Great Chinese Famine

From Simple English Wikipedia, the free encyclopedia
The public dining hall (canteen) of a people's commune. The slogan on the wall reads "Eat Free, Work Hard".

Great Chinese Famine was a great famine in China from 1958 to 1961. Drought, poor weather and some of the policies of the Communist Party of China were among the reasons of the three years of famine. This also further resulted in the Great Leap Forward movement.

History[change | change source]

According to the government's statistics the total death toll is 15 million people. Historian Frank Dikotter, having been granted special access to Chinese archival materials, estimates that there were at least 45 million premature deaths from 1958 to 1962, although far from all these deaths came about as a result of starvation.[1][2]

Chinese journalist Yang Jisheng concluded there were 36 million deaths due to starvation, while another 40 million others failed to be born, so that "China's total population loss during the Great Famine then comes to 76 million.

The Great Chinese Famine was caused by a combination of adverse weather conditions, social pressure, economic mismanagement, and radical changes in agriculture imposed by government regulations.[3]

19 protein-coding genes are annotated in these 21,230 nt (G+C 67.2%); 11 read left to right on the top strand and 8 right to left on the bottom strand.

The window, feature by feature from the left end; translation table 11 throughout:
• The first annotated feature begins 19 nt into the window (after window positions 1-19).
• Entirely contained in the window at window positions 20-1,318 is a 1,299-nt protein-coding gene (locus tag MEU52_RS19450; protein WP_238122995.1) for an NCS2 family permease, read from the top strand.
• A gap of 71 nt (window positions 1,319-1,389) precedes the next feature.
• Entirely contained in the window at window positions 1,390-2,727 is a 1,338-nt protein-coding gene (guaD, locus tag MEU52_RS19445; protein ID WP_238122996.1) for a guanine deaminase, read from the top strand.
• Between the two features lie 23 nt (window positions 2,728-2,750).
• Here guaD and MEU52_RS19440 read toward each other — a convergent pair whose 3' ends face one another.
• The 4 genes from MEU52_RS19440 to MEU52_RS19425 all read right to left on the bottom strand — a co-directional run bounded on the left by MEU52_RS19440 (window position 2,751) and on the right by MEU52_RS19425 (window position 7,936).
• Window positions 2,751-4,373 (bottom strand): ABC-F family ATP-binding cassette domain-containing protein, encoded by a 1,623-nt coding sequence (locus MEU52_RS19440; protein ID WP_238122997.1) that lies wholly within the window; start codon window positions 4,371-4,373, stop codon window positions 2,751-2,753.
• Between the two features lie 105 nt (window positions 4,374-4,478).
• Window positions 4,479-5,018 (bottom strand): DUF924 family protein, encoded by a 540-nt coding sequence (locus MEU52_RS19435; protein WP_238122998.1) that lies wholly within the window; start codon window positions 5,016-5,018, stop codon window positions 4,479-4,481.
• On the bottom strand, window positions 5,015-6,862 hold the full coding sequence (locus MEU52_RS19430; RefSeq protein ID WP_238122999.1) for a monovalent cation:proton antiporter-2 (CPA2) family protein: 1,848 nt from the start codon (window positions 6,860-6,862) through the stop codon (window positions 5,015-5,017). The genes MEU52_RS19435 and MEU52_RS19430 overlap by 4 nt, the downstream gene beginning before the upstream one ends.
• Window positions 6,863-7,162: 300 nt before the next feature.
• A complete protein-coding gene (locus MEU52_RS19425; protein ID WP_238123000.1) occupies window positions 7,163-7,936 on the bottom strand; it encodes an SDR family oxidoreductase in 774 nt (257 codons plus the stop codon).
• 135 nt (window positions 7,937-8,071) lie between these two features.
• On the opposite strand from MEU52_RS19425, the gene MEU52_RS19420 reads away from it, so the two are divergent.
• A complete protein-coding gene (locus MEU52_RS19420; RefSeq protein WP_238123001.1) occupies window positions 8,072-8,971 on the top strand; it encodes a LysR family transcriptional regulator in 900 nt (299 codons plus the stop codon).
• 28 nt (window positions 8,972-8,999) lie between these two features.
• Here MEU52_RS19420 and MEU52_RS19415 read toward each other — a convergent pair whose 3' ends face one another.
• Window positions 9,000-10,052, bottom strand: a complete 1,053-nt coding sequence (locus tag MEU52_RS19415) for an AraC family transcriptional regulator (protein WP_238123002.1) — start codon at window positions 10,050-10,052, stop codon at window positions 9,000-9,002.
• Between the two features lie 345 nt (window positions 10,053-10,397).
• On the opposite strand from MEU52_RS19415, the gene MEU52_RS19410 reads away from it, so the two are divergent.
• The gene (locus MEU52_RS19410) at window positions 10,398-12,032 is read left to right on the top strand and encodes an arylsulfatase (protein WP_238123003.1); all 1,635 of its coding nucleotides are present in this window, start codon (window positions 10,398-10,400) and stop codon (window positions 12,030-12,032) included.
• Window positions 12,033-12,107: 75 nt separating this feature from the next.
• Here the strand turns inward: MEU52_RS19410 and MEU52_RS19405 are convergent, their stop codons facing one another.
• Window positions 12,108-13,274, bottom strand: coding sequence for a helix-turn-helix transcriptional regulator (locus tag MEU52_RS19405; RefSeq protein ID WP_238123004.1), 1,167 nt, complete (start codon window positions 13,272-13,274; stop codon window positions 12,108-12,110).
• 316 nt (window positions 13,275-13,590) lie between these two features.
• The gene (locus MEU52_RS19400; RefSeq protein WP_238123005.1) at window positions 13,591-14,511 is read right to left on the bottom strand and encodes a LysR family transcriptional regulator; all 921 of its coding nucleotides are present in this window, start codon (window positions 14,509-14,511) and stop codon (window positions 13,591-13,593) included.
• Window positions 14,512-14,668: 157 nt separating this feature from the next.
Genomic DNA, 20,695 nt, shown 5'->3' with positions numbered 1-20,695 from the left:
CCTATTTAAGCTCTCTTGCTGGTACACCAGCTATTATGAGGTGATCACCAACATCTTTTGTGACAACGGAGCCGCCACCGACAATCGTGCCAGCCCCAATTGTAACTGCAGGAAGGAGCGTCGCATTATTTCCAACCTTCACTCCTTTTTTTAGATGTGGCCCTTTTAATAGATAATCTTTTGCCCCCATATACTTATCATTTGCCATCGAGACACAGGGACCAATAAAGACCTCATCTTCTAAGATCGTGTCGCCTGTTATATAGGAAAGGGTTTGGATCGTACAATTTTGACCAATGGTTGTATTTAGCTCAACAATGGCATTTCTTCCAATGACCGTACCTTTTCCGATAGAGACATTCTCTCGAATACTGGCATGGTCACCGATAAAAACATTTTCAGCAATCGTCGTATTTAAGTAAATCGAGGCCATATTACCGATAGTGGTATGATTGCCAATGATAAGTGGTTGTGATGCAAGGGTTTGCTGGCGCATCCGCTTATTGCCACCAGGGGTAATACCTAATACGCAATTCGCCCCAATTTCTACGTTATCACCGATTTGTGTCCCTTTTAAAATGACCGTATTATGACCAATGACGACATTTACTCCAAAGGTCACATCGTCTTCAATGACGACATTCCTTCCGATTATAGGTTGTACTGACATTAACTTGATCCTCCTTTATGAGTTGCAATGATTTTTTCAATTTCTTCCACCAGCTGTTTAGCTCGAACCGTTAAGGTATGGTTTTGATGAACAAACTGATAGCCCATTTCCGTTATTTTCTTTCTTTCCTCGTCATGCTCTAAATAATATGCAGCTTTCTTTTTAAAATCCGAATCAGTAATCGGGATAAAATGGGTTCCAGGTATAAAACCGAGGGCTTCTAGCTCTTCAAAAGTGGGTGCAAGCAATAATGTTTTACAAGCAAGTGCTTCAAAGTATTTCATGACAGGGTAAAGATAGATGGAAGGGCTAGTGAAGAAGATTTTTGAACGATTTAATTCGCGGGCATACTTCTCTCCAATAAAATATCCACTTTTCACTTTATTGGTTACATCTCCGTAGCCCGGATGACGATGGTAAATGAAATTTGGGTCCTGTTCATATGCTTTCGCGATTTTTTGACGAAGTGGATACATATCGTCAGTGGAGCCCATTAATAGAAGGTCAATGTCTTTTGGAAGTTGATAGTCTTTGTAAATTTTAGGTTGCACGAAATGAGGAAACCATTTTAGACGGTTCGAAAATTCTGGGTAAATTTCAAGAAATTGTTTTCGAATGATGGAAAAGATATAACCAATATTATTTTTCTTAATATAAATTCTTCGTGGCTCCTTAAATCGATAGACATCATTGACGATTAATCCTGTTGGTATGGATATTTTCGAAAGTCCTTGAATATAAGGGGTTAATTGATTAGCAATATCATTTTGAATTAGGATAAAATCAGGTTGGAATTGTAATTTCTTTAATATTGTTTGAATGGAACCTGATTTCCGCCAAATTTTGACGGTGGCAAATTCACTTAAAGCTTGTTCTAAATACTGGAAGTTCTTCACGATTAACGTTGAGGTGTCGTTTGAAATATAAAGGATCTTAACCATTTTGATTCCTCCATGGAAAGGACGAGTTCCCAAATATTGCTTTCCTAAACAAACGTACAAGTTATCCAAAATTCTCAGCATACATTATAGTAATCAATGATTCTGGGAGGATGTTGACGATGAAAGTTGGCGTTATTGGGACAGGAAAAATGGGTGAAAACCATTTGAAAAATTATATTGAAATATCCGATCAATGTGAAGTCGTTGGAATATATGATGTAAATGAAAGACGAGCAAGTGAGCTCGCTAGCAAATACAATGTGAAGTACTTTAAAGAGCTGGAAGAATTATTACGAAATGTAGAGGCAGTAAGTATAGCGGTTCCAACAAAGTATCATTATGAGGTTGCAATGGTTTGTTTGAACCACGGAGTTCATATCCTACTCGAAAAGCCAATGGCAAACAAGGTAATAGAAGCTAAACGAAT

Mao Zedong, chairman of the Chinese communist party, introduced drastic changes in farming which prohibited farm ownership. Failure to abide by the policies led to persecution.[4] The social pressure imposed on the citizens in terms of farming and business, which the government controlled, led to state instability. Owing to the laws passed during the period and Great Leap Forward during 1958–1962, according to government statistics, about 36 million people died in this period.

References[change | change source]

  1. Akbar, Arifa (17 September 2010). "Mao's Great Leap Forward 'killed 45 million in four years'". The Independent. London. Retrieved 20 September 2010.
  2. Dikötter, Frank. Mao's Great Famine: The History of China's Most Devastating Catastrophe, 1958-62. Walker & Company, 2010. p. 333. ISBN 0-8027-7768-6
  3. "Different Life of Scientist Yuan Longping" (in Chinese). Guangming Daily. 22 May 2007. Archived from the original on 16 November 2018. Retrieved 16 March 2012.
  4. Jisheng, Yang "Tombstone: The Great Chinese Famine, 1958–1962". Book Review. New York Times. Dec, 2012. March 3, 2013.